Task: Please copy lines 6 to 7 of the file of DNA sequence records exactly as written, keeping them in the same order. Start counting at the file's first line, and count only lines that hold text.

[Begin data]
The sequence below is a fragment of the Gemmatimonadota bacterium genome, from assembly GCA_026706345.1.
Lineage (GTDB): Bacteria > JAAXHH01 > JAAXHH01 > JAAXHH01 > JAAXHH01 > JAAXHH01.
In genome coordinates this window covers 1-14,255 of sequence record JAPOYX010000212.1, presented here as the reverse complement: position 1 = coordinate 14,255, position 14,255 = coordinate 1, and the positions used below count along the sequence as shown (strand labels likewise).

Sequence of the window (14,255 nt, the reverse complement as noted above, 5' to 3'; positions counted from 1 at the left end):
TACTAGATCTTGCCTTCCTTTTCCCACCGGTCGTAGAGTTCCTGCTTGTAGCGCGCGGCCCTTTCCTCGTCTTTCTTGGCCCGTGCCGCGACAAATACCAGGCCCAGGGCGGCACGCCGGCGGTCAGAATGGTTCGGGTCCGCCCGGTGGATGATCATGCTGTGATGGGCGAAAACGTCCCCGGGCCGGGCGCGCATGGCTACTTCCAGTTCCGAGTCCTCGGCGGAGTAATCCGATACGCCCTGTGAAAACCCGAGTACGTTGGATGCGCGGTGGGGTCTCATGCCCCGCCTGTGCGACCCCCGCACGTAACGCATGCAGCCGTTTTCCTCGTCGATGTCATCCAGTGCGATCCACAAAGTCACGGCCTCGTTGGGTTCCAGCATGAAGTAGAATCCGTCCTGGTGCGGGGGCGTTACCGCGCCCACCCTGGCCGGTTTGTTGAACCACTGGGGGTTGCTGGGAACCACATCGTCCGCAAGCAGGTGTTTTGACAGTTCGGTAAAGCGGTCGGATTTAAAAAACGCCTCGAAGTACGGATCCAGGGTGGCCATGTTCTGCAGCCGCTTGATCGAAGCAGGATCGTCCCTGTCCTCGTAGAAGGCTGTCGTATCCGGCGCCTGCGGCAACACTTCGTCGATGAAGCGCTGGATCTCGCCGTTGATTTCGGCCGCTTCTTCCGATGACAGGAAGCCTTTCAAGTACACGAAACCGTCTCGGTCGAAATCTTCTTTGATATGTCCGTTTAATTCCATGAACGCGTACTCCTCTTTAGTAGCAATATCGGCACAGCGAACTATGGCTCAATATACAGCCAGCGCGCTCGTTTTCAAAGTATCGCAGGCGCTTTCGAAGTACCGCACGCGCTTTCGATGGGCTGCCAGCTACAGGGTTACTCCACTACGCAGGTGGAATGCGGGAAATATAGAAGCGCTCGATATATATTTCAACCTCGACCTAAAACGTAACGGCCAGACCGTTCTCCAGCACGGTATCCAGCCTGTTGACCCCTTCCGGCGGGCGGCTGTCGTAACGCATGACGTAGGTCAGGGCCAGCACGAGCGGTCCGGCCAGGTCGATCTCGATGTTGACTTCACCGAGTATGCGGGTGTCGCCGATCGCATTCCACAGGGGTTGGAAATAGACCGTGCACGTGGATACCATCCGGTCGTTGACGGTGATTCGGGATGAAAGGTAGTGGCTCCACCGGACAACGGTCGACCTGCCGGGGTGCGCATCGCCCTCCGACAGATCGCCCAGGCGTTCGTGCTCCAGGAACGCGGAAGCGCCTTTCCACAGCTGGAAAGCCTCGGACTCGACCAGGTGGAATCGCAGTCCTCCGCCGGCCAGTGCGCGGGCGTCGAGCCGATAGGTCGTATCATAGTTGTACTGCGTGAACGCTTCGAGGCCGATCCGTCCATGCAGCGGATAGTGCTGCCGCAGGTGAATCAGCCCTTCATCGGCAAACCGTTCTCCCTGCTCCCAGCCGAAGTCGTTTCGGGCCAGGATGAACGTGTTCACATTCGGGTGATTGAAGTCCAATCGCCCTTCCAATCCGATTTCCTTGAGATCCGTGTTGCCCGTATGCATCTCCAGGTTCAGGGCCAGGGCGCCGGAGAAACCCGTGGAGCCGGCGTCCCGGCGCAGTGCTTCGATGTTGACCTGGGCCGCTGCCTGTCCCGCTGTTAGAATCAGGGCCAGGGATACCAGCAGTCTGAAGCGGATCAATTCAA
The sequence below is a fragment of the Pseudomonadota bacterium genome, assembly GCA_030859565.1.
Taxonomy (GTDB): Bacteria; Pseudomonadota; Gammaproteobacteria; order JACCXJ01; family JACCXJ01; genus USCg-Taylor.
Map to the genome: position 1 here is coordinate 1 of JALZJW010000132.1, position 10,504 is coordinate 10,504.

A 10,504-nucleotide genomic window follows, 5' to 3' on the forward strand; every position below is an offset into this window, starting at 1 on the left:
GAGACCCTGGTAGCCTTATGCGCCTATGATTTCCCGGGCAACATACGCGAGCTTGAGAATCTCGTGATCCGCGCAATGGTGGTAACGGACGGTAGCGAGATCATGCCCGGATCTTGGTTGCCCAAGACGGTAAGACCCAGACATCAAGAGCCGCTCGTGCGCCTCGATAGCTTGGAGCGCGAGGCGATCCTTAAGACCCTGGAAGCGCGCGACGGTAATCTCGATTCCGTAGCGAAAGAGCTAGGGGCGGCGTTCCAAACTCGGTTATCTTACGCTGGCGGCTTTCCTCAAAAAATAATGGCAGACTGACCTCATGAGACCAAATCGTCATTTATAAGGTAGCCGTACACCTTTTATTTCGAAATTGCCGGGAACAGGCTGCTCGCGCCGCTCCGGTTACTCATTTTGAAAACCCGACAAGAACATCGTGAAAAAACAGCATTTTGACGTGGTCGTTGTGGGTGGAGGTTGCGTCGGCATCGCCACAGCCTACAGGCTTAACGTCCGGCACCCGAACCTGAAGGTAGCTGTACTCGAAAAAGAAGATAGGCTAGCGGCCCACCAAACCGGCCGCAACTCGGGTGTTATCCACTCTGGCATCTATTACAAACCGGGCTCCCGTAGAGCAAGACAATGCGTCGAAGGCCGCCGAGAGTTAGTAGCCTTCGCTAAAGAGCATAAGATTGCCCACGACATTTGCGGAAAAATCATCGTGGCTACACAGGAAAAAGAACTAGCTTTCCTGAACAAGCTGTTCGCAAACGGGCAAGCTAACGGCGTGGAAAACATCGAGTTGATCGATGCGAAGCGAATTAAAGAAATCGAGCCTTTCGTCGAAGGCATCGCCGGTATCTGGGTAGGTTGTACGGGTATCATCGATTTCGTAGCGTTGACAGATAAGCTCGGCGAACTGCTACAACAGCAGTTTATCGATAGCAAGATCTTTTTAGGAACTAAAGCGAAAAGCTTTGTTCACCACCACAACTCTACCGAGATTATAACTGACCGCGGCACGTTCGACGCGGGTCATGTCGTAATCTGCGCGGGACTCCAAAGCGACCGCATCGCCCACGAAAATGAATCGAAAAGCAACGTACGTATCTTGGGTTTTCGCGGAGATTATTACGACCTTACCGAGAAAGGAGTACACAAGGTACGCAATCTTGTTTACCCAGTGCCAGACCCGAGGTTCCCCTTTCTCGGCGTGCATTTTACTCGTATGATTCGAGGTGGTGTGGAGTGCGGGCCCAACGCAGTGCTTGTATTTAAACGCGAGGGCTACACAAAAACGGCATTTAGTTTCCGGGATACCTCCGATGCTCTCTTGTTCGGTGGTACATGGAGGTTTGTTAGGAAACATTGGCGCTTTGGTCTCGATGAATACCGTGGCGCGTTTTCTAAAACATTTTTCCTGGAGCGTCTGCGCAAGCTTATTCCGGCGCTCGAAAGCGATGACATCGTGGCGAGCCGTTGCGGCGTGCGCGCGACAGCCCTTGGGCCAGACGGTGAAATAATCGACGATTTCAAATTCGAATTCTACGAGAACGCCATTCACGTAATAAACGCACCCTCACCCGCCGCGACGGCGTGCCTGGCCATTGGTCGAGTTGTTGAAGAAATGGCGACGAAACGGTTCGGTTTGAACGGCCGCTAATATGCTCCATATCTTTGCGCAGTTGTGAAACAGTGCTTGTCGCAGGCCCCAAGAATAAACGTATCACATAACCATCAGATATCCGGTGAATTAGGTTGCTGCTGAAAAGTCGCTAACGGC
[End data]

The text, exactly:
The sequence below is a fragment of the Pseudomonadota bacterium genome, assembly GCA_030859565.1.
Taxonomy (GTDB): Bacteria; Pseudomonadota; Gammaproteobacteria; order JACCXJ01; family JACCXJ01; genus USCg-Taylor.